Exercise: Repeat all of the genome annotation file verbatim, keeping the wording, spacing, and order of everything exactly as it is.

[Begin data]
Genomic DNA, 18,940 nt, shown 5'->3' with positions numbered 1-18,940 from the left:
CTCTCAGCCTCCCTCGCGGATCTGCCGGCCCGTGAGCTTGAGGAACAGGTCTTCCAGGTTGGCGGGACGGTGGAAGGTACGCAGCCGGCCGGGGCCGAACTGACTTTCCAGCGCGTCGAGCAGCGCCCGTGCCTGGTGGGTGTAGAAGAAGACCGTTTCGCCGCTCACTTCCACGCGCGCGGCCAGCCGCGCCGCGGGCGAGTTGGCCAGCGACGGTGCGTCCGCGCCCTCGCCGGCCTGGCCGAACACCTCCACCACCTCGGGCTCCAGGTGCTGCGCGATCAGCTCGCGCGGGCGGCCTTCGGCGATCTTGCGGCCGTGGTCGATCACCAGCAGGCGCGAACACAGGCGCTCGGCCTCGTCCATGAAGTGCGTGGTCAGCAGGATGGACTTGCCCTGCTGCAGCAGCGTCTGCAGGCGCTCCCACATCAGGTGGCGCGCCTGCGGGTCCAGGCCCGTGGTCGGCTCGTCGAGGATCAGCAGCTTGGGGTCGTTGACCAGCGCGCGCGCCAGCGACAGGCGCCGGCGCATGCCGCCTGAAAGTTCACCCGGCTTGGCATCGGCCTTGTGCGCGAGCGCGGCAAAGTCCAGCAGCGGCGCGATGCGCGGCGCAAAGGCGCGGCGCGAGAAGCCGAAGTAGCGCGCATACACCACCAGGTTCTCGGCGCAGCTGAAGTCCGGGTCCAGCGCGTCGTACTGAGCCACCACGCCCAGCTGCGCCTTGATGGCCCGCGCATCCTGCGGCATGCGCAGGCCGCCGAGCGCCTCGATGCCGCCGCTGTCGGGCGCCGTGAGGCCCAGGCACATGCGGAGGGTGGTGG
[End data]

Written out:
Genomic DNA, 18,940 nt, shown 5'->3' with positions numbered 1-18,940 from the left:
CTCTCAGCCTCCCTCGCGGATCTGCCGGCCCGTGAGCTTGAGGAACAGGTCTTCCAGGTTGGCGGGACGGTGGAAGGTACGCAGCCGGCCGGGGCCGAACTGACTTTCCAGCGCGTCGAGCAGCGCCCGTGCCTGGTGGGTGTAGAAGAAGACCGTTTCGCCGCTCACTTCCACGCGCGCGGCCAGCCGCGCCGCGGGCGAGTTGGCCAGCGACGGTGCGTCCGCGCCCTCGCCGGCCTGGCCGAACACCTCCACCACCTCGGGCTCCAGGTGCTGCGCGATCAGCTCGCGCGGGCGGCCTTCGGCGATCTTGCGGCCGTGGTCGATCACCAGCAGGCGCGAACACAGGCGCTCGGCCTCGTCCATGAAGTGCGTGGTCAGCAGGATGGACTTGCCCTGCTGCAGCAGCGTCTGCAGGCGCTCCCACATCAGGTGGCGCGCCTGCGGGTCCAGGCCCGTGGTCGGCTCGTCGAGGATCAGCAGCTTGGGGTCGTTGACCAGCGCGCGCGCCAGCGACAGGCGCCGGCGCATGCCGCCTGAAAGTTCACCCGGCTTGGCATCGGCCTTGTGCGCGAGCGCGGCAAAGTCCAGCAGCGGCGCGATGCGCGGCGCAAAGGCGCGGCGCGAGAAGCCGAAGTAGCGCGCATACACCACCAGGTTCTCGGCGCAGCTGAAGTCCGGGTCCAGCGCGTCGTACTGAGCCACCACGCCCAGCTGCGCCTTGATGGCCCGCGCATCCTGCGGCATGCGCAGGCCGCCGAGCGCCTCGATGCCGCCGCTGTCGGGCGCCGTGAGGCCCAGGCACATGCGGAGGGTGGTGG